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Gospel Music “Flip Side:” Research Uncovers Secret Civil Rights Messages



February 1, 2011

WACO, Texas - Gospel music of the 1950s and '60s often contained "secret messages" about the civil rights movement – secrets that were literally right under the nose of anyone who purchased a vinyl copy of a song.

That's the finding of Robert Darden, a Baylor University researcher who oversees the school's Black Gospel Music Restoration Project. Darden says he was about a year into cataloging vintage gospel music sent in from all over the country, when he started looking closely at the "B" sides of the older records.

"And here this stuff is, a wonderful spiritual hymn, 'Let's all be good and go see Jesus'; and on the flip side, it says, you know, 'People, we need to rally around Dr. King. This is important.'"

Darden is now focusing on the civil rights songs and messages, many of which are found on records from singers unfamiliar even to gospel experts, and sometimes on record labels that don't exist in any catalogs. He has found lyrics that tell about civil rights marches and demonstrations in Texas and Tennessee, as well as graphic descriptions of violence in Atlanta, Birmingham, and Chicago.

While some radio stations played gospel music at the time, Darden notes they would have only paid attention to the "A" sides of the records. He explains these records were commonly sold in furniture and grocery stores in Black communities throughout the South - where the messages reached their target audiences.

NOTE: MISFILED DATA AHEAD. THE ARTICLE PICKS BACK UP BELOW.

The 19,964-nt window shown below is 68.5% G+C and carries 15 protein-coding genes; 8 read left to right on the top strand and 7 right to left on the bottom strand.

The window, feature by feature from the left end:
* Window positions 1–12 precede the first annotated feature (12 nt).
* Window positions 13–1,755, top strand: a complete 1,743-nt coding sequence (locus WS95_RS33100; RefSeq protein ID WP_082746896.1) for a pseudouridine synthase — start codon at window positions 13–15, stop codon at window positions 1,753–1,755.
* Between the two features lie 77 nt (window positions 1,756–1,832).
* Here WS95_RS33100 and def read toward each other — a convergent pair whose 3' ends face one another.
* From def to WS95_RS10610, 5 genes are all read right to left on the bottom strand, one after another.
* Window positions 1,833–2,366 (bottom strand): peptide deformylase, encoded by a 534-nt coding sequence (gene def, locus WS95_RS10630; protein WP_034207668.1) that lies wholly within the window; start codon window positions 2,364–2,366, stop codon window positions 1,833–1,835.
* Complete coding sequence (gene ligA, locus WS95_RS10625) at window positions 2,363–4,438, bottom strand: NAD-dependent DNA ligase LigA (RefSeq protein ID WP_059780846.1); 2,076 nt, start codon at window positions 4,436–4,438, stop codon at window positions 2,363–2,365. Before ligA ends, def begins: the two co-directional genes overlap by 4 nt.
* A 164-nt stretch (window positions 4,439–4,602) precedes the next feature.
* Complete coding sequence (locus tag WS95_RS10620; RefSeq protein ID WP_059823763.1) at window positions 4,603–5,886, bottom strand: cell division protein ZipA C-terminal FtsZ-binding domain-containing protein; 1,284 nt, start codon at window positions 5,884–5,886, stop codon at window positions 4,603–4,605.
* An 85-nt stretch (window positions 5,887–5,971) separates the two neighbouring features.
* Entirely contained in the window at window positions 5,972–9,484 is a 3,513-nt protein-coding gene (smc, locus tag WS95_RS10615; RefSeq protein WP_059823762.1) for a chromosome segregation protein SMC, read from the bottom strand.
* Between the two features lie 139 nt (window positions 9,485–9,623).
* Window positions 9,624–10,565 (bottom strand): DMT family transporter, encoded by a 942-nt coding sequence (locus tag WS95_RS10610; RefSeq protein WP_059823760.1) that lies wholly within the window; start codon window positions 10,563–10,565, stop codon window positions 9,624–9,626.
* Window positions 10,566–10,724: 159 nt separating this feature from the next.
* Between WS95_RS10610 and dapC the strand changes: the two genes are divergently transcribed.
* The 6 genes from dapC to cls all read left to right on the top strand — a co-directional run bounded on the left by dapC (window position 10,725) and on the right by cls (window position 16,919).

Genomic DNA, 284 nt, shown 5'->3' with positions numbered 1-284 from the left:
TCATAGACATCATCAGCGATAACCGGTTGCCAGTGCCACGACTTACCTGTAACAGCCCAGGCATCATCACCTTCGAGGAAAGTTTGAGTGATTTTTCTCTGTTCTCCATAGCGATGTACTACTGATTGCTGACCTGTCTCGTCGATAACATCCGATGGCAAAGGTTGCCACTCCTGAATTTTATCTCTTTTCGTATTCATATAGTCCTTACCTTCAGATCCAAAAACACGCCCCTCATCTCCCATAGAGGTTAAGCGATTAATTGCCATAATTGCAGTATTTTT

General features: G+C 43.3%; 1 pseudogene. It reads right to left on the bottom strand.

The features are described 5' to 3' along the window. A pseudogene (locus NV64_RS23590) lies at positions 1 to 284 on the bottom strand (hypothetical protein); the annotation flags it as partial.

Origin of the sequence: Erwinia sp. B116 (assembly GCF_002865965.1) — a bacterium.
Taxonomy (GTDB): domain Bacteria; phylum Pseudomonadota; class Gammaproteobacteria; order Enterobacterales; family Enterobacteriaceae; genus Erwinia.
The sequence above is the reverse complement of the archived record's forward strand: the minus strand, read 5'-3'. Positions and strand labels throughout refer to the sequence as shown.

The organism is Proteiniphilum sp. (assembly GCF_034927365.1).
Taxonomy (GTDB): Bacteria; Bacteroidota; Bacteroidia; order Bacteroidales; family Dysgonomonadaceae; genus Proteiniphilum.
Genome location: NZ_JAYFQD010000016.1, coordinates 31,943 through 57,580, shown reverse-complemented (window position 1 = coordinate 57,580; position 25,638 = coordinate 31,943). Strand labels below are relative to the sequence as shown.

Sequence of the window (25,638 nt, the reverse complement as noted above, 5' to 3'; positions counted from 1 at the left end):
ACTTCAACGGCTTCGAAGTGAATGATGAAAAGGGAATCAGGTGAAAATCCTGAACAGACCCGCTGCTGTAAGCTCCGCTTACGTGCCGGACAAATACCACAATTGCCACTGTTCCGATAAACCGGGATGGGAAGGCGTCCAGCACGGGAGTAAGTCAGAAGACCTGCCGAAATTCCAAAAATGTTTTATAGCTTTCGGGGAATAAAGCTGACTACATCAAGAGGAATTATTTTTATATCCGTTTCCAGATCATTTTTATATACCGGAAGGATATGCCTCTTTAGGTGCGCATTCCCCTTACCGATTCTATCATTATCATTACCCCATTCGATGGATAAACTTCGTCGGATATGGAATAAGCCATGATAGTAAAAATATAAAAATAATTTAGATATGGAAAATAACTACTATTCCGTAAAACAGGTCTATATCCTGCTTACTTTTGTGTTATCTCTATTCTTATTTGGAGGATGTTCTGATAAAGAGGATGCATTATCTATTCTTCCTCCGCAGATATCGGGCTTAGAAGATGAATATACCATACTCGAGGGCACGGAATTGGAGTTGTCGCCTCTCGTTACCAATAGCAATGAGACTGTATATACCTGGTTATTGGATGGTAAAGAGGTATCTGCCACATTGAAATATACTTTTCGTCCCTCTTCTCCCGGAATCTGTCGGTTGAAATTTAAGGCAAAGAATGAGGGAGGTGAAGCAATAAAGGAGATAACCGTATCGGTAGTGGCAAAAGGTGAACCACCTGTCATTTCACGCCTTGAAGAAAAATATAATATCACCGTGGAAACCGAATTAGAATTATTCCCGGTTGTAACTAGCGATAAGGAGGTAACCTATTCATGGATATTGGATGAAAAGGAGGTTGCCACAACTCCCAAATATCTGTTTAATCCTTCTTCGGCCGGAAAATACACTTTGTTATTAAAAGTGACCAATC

"So on the 'B' sides, they could really indulge what was passionate to them. Every day, I'm just surprised about how straightforward and frank some of the messages are."

The project is being highlighted for February's Black History Month. Darden is looking for other vintage gospel recordings to add to the research. The school's project pays all shipping costs, and returns the recordings along with digitized copies.

Some of the vintage gospel recordings, as well as samples of other songs, are online at www.baylor.edu/itunes.

Deb Courson, Public News Service - TX